|Publication number||US7562333 B2|
|Application number||US 11/021,044|
|Publication date||Jul 14, 2009|
|Priority date||Dec 23, 2004|
|Also published as||US20060141366|
|Publication number||021044, 11021044, US 7562333 B2, US 7562333B2, US-B2-7562333, US7562333 B2, US7562333B2|
|Inventors||Ashesh Parikh, Jarvis Jacobs|
|Original Assignee||Texas Instruments Incorporated|
|Export Citation||BiBTeX, EndNote, RefMan|
|Patent Citations (22), Referenced by (6), Classifications (13), Legal Events (2)|
|External Links: USPTO, USPTO Assignment, Espacenet|
The present invention relates generally to photolithographic process development, and more particularly to a system and method for optimization of feature sizing based on post process assessment of the density of symmetric and asymmetric measurement data utilized in the manufacture of semiconductor products.
Feature sizes of integrated circuits are continuously decreasing in order to increase the packing density of the various semiconductor devices formed thereby. With this size reduction, however, various steps within the integrated circuit fabrication process become more difficult. One such area within the semiconductor fabricating process that experiences unique challenges as feature sizes shrink is photolithography.
Photolithography involves selectively exposing regions of a resist-coated silicon wafer to form a pattern thereon. Once exposure is complete, the exposed resist is developed in order to selectively expose and protect the various regions on the silicon wafer defined by the exposure pattern (e.g., silicon regions in the substrate, polysilicon on the substrate, or insulating layers such as silicon dioxide).
An integral component of photolithography or a pattern transfer system is a reticle (often called a mask) that includes a pattern thereon corresponding to features to be formed in a layer on the substrate. A reticle typically includes a transparent glass plate covered with a patterned light blocking material, such as chrome. The mask is placed between a radiation source producing radiation of a pre-selected wavelength (e.g., ultraviolet light) and a focusing lens which may form part of a stepper or “step and repeat” apparatus. Placed beneath the stepper is the resist-coated silicon wafer. When the radiation from the source is directed onto the reticle, light passes through the glass (in the regions not containing the chrome mask patterns) and projects onto the resist-coated silicon wafer. In this manner, an image of the reticle is transferred to the resist.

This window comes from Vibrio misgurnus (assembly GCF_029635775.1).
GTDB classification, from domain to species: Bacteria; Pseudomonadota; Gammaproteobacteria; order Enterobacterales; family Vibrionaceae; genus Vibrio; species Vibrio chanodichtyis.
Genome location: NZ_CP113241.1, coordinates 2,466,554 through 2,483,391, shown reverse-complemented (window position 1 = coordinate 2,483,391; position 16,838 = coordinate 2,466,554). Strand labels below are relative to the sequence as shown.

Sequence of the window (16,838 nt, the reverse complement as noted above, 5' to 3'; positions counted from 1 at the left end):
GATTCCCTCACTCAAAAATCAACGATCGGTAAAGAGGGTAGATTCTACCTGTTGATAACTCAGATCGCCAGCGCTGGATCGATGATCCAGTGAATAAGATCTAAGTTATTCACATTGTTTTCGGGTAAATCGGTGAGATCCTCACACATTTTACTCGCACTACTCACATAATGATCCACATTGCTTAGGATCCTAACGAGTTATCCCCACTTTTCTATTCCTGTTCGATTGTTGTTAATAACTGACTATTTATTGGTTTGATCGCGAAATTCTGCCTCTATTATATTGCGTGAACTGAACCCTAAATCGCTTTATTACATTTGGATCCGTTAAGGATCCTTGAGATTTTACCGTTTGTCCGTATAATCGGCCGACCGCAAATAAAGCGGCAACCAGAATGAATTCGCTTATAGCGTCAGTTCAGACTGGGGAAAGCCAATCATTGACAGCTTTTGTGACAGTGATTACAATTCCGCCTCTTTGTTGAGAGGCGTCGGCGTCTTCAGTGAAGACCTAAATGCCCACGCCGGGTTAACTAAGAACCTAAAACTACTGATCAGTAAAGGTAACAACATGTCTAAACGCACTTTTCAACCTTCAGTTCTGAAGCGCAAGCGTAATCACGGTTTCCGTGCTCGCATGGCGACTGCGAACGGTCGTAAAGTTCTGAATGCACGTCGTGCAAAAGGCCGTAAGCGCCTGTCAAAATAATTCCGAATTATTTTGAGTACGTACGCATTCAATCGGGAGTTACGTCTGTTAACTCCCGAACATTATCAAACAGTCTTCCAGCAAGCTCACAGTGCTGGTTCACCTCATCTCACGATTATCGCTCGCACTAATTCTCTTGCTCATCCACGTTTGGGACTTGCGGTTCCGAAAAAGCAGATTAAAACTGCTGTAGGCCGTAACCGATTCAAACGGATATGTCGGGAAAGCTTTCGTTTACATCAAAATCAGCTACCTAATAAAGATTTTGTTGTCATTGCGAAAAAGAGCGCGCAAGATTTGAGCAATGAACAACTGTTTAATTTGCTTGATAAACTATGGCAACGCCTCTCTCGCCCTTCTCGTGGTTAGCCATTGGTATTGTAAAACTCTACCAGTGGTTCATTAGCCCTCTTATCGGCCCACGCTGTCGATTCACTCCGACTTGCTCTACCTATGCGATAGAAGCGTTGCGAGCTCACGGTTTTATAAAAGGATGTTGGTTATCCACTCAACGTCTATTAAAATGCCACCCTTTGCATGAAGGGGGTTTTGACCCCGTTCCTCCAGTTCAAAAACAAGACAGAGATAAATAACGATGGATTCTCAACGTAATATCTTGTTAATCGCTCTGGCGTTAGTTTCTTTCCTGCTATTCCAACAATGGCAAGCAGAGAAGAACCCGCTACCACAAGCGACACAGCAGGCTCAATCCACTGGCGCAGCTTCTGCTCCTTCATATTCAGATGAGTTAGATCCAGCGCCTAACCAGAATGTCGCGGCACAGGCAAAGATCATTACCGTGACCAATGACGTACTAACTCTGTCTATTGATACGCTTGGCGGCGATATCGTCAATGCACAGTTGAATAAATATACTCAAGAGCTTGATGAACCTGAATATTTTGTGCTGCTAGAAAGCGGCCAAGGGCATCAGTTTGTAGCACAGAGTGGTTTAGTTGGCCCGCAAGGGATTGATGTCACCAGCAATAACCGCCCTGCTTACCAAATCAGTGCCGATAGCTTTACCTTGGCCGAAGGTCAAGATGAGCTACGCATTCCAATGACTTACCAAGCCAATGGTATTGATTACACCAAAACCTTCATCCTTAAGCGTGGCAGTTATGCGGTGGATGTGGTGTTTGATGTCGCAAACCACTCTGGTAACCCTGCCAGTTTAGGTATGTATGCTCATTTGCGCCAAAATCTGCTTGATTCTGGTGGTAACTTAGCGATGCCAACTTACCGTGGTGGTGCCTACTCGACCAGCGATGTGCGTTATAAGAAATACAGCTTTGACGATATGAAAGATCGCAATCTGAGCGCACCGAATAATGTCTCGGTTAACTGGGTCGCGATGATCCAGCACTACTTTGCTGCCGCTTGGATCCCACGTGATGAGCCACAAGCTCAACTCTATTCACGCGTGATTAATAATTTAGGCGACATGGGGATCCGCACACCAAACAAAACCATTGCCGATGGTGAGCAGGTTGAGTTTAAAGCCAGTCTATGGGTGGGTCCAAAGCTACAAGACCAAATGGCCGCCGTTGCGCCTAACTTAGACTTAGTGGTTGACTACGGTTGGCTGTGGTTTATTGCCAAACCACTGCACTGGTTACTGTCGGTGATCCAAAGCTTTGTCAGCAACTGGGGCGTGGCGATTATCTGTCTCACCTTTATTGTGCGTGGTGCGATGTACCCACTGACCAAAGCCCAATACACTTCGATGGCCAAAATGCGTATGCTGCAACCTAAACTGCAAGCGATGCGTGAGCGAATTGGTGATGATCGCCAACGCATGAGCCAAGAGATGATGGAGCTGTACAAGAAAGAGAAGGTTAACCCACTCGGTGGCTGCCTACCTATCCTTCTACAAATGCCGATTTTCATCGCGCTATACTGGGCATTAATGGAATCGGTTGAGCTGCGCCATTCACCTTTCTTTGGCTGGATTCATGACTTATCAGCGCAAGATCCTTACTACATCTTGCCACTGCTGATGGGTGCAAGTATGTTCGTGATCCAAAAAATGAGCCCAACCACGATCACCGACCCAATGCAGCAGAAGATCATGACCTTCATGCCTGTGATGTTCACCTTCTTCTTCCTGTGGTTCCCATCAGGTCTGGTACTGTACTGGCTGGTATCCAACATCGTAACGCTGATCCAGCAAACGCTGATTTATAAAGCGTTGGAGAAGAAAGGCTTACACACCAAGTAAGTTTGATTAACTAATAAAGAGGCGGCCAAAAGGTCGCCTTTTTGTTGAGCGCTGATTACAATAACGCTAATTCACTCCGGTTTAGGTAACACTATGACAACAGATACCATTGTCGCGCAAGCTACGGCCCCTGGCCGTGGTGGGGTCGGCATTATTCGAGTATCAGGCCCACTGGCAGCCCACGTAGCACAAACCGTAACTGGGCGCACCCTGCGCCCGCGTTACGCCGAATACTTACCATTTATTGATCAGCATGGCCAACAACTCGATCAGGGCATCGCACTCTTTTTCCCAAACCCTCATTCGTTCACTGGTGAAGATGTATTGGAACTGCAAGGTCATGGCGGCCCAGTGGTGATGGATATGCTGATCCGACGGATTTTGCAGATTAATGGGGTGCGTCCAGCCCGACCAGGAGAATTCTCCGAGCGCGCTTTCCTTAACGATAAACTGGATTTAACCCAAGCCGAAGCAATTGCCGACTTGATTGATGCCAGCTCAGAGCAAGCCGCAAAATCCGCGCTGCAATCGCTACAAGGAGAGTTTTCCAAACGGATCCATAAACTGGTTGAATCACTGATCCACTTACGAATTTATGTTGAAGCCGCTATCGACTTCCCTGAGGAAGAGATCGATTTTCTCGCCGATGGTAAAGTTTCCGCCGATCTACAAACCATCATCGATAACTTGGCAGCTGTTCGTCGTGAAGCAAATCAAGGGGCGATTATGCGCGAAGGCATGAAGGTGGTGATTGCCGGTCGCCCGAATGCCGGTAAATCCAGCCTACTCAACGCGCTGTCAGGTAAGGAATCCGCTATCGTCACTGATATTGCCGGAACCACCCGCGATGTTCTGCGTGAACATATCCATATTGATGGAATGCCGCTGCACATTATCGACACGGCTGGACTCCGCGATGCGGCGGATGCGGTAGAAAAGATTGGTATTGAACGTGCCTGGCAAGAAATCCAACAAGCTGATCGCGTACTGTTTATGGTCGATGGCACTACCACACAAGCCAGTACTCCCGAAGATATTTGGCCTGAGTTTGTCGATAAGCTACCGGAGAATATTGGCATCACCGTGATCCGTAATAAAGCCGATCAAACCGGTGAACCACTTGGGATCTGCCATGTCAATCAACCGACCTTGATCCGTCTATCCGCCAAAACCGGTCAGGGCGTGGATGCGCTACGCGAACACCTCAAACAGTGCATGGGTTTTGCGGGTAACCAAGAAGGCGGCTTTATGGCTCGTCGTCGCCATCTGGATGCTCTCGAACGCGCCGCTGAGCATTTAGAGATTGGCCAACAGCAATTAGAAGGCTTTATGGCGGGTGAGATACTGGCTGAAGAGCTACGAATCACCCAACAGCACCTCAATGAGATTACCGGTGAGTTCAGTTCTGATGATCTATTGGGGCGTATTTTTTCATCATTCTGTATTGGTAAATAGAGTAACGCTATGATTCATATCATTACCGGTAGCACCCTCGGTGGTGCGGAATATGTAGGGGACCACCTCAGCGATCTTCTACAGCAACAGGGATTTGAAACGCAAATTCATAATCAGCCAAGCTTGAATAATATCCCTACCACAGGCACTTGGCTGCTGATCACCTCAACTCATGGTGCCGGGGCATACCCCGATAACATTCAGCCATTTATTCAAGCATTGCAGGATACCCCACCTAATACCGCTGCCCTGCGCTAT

The resist (sometimes referred to as the “photoresist”) is provided as a thin layer of radiation-sensitive material that is typically spin-coated over the entire silicon wafer surface. The resist material is classified as either positive or negative depending on how it responds to the light radiation. Positive resist, when exposed to radiation becomes more soluble and is thus more easily removed in a development process. As a result, a developed positive resist contains a resist pattern corresponding to the dark regions on the reticle. Negative resist, in contrast, becomes less soluble when exposed to radiation. Consequently, a developed negative resist contains a pattern corresponding to the transparent regions of the reticle.
It is well known in the art of photolithography that light passing through the reticle is refracted and scattered by the edges of the chrome mask patterns of the reticle, causing the projected image to exhibit some rounding and other forms of optical distortion. As feature scaling trends continue, variations of feature critical dimensions may no longer be ignored in present day circuit layouts. The problem highlighted above becomes even more pronounced in integrated circuit designs having submicron feature sizes near the wavelength of the radiation employed in the photolithographic process.